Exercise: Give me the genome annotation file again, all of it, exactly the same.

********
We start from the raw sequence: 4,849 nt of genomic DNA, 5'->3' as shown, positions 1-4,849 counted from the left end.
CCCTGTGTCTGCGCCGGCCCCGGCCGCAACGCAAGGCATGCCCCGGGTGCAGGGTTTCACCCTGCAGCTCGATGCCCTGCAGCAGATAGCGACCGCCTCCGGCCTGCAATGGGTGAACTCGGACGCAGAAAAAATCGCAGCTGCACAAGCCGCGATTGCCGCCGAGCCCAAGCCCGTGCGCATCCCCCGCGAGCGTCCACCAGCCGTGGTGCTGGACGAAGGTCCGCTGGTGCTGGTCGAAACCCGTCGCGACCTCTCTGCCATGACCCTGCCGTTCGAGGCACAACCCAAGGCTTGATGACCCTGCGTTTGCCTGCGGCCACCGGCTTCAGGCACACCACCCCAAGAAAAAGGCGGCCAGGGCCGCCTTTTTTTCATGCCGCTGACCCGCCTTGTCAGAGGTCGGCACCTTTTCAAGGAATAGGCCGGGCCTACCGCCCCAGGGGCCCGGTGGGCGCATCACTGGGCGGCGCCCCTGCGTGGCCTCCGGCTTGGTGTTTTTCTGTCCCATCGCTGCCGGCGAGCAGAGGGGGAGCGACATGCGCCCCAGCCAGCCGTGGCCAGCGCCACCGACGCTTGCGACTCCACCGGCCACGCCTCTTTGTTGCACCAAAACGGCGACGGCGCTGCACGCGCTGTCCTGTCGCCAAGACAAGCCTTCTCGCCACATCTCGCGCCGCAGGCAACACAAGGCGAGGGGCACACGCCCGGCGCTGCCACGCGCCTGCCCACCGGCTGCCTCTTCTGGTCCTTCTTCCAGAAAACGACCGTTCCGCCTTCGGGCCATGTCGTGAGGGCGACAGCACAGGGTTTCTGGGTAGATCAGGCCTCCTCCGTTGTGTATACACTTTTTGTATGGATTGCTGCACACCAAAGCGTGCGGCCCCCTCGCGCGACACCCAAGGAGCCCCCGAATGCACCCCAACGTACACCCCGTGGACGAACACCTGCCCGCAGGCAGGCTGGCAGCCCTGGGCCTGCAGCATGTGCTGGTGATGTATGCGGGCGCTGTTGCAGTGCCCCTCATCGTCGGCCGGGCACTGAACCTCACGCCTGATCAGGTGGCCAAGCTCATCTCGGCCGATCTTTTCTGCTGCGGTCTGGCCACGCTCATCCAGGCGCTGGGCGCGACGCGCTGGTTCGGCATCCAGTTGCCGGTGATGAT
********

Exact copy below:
We start from the raw sequence: 4,849 nt of genomic DNA, 5'->3' as shown, positions 1-4,849 counted from the left end.
CCCTGTGTCTGCGCCGGCCCCGGCCGCAACGCAAGGCATGCCCCGGGTGCAGGGTTTCACCCTGCAGCTCGATGCCCTGCAGCAGATAGCGACCGCCTCCGGCCTGCAATGGGTGAACTCGGACGCAGAAAAAATCGCAGCTGCACAAGCCGCGATTGCCGCCGAGCCCAAGCCCGTGCGCATCCCCCGCGAGCGTCCACCAGCCGTGGTGCTGGACGAAGGTCCGCTGGTGCTGGTCGAAACCCGTCGCGACCTCTCTGCCATGACCCTGCCGTTCGAGGCACAACCCAAGGCTTGATGACCCTGCGTTTGCCTGCGGCCACCGGCTTCAGGCACACCACCCCAAGAAAAAGGCGGCCAGGGCCGCCTTTTTTTCATGCCGCTGACCCGCCTTGTCAGAGGTCGGCACCTTTTCAAGGAATAGGCCGGGCCTACCGCCCCAGGGGCCCGGTGGGCGCATCACTGGGCGGCGCCCCTGCGTGGCCTCCGGCTTGGTGTTTTTCTGTCCCATCGCTGCCGGCGAGCAGAGGGGGAGCGACATGCGCCCCAGCCAGCCGTGGCCAGCGCCACCGACGCTTGCGACTCCACCGGCCACGCCTCTTTGTTGCACCAAAACGGCGACGGCGCTGCACGCGCTGTCCTGTCGCCAAGACAAGCCTTCTCGCCACATCTCGCGCCGCAGGCAACACAAGGCGAGGGGCACACGCCCGGCGCTGCCACGCGCCTGCCCACCGGCTGCCTCTTCTGGTCCTTCTTCCAGAAAACGACCGTTCCGCCTTCGGGCCATGTCGTGAGGGCGACAGCACAGGGTTTCTGGGTAGATCAGGCCTCCTCCGTTGTGTATACACTTTTTGTATGGATTGCTGCACACCAAAGCGTGCGGCCCCCTCGCGCGACACCCAAGGAGCCCCCGAATGCACCCCAACGTACACCCCGTGGACGAACACCTGCCCGCAGGCAGGCTGGCAGCCCTGGGCCTGCAGCATGTGCTGGTGATGTATGCGGGCGCTGTTGCAGTGCCCCTCATCGTCGGCCGGGCACTGAACCTCACGCCTGATCAGGTGGCCAAGCTCATCTCGGCCGATCTTTTCTGCTGCGGTCTGGCCACGCTCATCCAGGCGCTGGGCGCGACGCGCTGGTTCGGCATCCAGTTGCCGGTGATGAT